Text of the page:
Research

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Open AccessArticle Identifying Past Remains of Morphologically Similar Vole Species Using Molar Shapes
Quaternary 2018, 1(3), 20; https://doi.org/10.3390/quat1030020
Received: 14 June 2018 / Revised: 5 September 2018 / Accepted: 24 September 2018 / Published: 27 September 2018
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Abstract
Accurate species identification in fossil remains is a complex task but is a key component for developing good inferences on many, if not all, fundamental questions in macroecology and macroevolution. In the Quaternary, arvicolines are very abundant remains in archeological and paleontological sites
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Accurate species identification in fossil remains is a complex task but is a key component for developing good inferences on many, if not all, fundamental questions in macroecology and macroevolution. In the Quaternary, arvicolines are very abundant remains in archeological and paleontological sites in Western Europe and their identification is often based on the first lower molar. The common vole Microtus arvalis (Pallas, 1778) and the field vole Microtus agrestis (Linnaeus, 1761) are commonly found in those deposits. These two species are genetically and ecologically divergent. Nonetheless, their lower molars, on which species identification is done, exhibit a large morphological variation that can potentially lead to some confusion and misinterpretation. Moreover, molecular data suggest that present-day M. agrestis populations are a complex of divergent lineages, some of them being recognized nowadays as valid species. On the basis of extant populations representing a large part of the present-day geographical distribution of these two species, we developed a classification model based on geometric morphometrics of the first lower molar. Our statistical model was then applied on four fossil sites selected to evaluate the relevance of taxonomic determination found in species lists. The model using landmarks describing the overall shape of the first lower molar classifies the two species with the smallest prediction error together with very high individual posterior probabilities. The obtained classification is much better than those arising from shapes of any specific molar part such as the anterior loop, asymmetry or peculiar triangle shape. Discrepancies with expert classification on fossils suggest that existing faunal lists should always be considered cautiously for these two species. Our morphometric model provides a first step towards a rationalized way of revising past collections and expertise for future small mammal assemblages. It will thus help us better understand the paleobiogeographical expansion of these two key species in Quaternary faunas. Full article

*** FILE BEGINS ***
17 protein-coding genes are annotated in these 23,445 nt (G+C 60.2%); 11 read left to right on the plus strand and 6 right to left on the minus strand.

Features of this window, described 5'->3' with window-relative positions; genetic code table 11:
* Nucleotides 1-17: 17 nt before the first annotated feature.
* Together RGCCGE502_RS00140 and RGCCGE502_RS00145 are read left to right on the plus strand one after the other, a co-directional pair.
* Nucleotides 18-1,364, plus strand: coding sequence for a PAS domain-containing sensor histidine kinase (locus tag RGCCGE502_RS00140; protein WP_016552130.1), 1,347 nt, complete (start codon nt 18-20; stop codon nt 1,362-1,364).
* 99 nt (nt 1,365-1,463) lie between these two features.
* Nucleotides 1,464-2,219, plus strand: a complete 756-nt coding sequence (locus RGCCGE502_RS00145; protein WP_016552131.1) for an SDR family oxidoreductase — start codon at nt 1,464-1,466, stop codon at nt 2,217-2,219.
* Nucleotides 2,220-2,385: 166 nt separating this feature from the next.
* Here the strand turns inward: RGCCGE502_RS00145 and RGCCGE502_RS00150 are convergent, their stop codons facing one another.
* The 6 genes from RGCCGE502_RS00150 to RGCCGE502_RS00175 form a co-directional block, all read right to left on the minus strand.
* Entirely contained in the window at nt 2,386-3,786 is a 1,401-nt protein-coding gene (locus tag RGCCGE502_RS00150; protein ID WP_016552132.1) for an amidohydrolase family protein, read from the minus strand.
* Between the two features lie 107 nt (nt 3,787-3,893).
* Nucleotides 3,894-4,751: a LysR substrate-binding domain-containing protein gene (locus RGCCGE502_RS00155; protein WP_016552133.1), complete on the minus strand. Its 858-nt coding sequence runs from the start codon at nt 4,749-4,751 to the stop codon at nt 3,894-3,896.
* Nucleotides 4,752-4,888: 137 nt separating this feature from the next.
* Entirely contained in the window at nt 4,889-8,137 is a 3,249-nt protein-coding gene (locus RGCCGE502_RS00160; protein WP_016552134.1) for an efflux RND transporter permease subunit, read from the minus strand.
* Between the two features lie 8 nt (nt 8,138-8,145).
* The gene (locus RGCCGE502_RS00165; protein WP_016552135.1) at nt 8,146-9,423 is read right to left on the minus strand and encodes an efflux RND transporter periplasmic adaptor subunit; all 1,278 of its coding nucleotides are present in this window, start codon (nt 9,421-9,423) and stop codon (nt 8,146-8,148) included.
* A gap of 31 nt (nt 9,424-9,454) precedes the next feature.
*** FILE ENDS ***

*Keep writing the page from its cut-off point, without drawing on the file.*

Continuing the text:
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Open AccessArticle New Insights into the LGM and LG in Southern France (Vaucluse): The Mustelids, Micromammals and Horses from Coulet des Roches
Quaternary 2018, 1(3), 19; https://doi.org/10.3390/quat1030019
Received: 30 May 2018 / Revised: 14 September 2018 / Accepted: 17 September 2018 / Published: 27 September 2018
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Abstract
Coulet des Roches is a natural karst trap in Southern France. Its infilling dates back to the end of the Pleniglacial (Last Glacial Maximum, LGM) and the end of the Tardiglacial (Last Glacial, LG). Three mustelid species have been identified in this infilling:
[...] Read more.
Coulet des Roches is a natural karst trap in Southern France. Its infilling dates back to the end of the Pleniglacial (Last Glacial Maximum, LGM) and the end of the Tardiglacial (Last Glacial, LG). Three mustelid species have been identified in this infilling: the common polecat (Mustela putorius, minimum number of individuals (MNI) = 4), the stoat (Mustela erminea, MNI = 14) and the weasel (Mustela nivalis, MNI = 48). The common polecat remains are metrically and morphologically indistinguishable from recent European specimens. The smallest mustelids are mainly represented by average-sized specimens, which are slightly smaller than extant species. A partial weasel skeleton of an extremely small pygmy weasel, regarded as a typical glacial element, was also discovered. Sexual dimorphism is strongly pronounced. Seventeen horses have been identified, corresponding to the chrono subspecies Equus ferus gallicus. The analysis of the muzzles and metapodials shows overall adaptation to cool and dry weather conditions. The ibexes are typical of Capra ibex (MNI = 15). The p3 morphology is similar to the LGM populations located on the southern side of the Durance River, with an important dilation of the metaconid, except for the oldest LGM specimen. This dilation is older on the southern side of the Durance River, as it occurs at the end of MIS 3. This difference could reflect the barrier role of the Durance River. Micromammals are abundant (mostly related to rodents and shrews; 18 genera/species; MNI = 470). The paleoecological study highlighted important and rapid climatic and environmental fluctuations throughout the sequence. As a result of climatic fluctuations, the plains constituted a corridor for the migration of temperate species to Provence during cold periods (“southern refuge zone”) and their re-immigration to Western Europe during temperate episodes. In a related and complementary way, the highland areas not only played a natural role as a geographical barrier, but also constituted a refuge zone during interglacial episodes for some micromammal species originating from northern and eastern parts of Europe (“cryptic southern refugia”). Full article